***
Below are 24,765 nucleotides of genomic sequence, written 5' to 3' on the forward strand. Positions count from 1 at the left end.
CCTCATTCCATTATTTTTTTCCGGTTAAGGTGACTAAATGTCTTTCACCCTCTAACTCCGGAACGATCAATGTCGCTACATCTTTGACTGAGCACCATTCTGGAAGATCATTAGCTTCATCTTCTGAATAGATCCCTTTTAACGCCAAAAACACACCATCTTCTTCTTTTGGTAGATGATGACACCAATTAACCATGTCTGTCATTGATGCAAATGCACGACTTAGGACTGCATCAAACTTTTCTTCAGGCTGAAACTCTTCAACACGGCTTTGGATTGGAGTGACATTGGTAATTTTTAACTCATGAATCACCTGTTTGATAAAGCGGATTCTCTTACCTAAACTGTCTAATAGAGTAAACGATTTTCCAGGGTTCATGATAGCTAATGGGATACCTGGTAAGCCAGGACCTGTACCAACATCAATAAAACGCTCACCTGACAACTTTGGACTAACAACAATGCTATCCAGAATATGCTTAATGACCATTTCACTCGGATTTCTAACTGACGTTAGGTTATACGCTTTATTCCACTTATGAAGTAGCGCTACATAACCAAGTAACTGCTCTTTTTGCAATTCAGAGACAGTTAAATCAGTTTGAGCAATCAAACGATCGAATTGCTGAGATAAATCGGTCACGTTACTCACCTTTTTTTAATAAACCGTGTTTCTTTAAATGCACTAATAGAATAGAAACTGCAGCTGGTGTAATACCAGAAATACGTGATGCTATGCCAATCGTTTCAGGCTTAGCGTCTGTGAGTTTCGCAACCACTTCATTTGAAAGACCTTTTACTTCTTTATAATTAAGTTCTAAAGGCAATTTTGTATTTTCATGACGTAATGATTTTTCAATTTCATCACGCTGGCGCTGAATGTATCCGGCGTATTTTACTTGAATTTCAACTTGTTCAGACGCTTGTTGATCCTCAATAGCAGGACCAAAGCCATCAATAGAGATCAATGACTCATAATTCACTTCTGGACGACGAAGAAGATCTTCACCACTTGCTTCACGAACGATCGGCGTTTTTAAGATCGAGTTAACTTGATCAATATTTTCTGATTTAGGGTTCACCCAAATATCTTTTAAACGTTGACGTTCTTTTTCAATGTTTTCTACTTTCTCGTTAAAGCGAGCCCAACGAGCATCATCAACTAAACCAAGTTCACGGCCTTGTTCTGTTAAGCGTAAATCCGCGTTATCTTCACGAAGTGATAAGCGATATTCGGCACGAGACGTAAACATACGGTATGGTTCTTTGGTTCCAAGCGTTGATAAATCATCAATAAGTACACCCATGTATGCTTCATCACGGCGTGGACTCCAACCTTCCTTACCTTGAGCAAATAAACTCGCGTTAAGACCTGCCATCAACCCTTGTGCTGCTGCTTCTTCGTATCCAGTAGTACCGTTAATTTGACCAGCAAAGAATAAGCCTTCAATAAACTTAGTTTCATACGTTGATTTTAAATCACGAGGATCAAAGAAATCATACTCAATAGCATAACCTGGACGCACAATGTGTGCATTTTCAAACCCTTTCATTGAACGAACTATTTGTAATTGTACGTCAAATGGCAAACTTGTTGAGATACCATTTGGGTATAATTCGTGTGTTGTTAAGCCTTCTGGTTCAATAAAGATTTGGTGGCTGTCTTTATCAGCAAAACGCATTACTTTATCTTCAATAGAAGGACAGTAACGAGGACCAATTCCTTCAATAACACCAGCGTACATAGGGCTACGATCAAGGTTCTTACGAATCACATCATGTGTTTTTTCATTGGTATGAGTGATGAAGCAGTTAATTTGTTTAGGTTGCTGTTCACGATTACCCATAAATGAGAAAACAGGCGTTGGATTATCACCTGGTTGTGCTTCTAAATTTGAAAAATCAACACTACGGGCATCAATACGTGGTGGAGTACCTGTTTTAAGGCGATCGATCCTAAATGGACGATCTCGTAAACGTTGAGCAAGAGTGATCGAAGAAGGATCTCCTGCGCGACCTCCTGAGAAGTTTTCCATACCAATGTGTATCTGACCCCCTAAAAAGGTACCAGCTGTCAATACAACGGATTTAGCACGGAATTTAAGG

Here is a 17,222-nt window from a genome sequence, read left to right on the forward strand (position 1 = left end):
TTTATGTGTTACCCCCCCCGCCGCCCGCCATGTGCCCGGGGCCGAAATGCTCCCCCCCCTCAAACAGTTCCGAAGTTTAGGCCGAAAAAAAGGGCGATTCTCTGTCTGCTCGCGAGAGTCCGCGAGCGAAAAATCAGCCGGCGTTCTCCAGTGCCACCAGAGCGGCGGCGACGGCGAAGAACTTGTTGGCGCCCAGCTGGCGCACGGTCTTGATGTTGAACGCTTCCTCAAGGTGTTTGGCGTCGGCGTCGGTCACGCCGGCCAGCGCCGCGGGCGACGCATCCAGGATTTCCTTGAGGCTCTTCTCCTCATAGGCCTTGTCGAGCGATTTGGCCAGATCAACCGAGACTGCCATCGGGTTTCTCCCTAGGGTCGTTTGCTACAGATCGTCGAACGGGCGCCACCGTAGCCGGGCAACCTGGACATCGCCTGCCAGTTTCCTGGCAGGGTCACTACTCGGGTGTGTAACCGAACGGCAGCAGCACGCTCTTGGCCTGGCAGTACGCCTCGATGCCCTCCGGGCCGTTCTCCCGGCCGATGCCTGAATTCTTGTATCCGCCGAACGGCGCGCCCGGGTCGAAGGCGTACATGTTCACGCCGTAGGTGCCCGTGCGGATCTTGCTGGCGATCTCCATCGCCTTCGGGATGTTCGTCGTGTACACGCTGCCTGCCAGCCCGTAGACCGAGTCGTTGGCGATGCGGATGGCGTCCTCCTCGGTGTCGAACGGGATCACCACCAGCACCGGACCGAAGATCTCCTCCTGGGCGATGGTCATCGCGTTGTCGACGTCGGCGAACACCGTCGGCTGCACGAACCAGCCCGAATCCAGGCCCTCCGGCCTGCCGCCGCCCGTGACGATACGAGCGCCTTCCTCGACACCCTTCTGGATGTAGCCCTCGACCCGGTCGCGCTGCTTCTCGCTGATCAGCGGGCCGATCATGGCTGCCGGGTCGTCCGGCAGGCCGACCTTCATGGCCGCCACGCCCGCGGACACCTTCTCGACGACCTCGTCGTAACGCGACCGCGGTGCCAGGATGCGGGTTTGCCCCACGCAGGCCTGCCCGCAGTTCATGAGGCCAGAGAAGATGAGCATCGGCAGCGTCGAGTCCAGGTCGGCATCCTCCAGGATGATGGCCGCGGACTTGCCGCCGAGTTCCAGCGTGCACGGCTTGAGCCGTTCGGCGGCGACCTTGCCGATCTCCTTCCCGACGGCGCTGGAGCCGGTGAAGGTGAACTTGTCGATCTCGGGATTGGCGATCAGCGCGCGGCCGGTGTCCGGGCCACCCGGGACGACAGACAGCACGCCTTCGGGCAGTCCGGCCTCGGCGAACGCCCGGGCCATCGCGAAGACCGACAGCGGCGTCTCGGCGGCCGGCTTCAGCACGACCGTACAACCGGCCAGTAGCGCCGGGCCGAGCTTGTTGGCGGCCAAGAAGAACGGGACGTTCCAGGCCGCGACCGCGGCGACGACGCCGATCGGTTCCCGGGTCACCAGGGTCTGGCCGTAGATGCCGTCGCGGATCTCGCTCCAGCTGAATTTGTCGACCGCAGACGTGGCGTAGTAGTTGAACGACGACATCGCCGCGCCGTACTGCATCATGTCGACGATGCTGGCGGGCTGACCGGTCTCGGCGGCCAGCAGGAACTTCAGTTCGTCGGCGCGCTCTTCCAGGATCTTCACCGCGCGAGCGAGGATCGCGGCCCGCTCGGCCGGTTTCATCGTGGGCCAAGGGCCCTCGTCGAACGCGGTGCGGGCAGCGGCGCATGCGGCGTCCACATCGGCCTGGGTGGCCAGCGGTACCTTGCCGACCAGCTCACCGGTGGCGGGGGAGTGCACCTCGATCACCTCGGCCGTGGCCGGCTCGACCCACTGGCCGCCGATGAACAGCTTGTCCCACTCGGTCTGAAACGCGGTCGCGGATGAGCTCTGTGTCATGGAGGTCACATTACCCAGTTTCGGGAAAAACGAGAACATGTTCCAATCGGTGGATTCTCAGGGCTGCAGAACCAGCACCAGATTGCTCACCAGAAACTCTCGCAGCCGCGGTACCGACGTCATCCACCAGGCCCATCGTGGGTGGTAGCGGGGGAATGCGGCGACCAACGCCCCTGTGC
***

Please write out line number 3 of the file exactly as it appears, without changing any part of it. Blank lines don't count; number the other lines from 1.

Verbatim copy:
Here is a 17,222-nt window from a genome sequence, read left to right on the forward strand (position 1 = left end):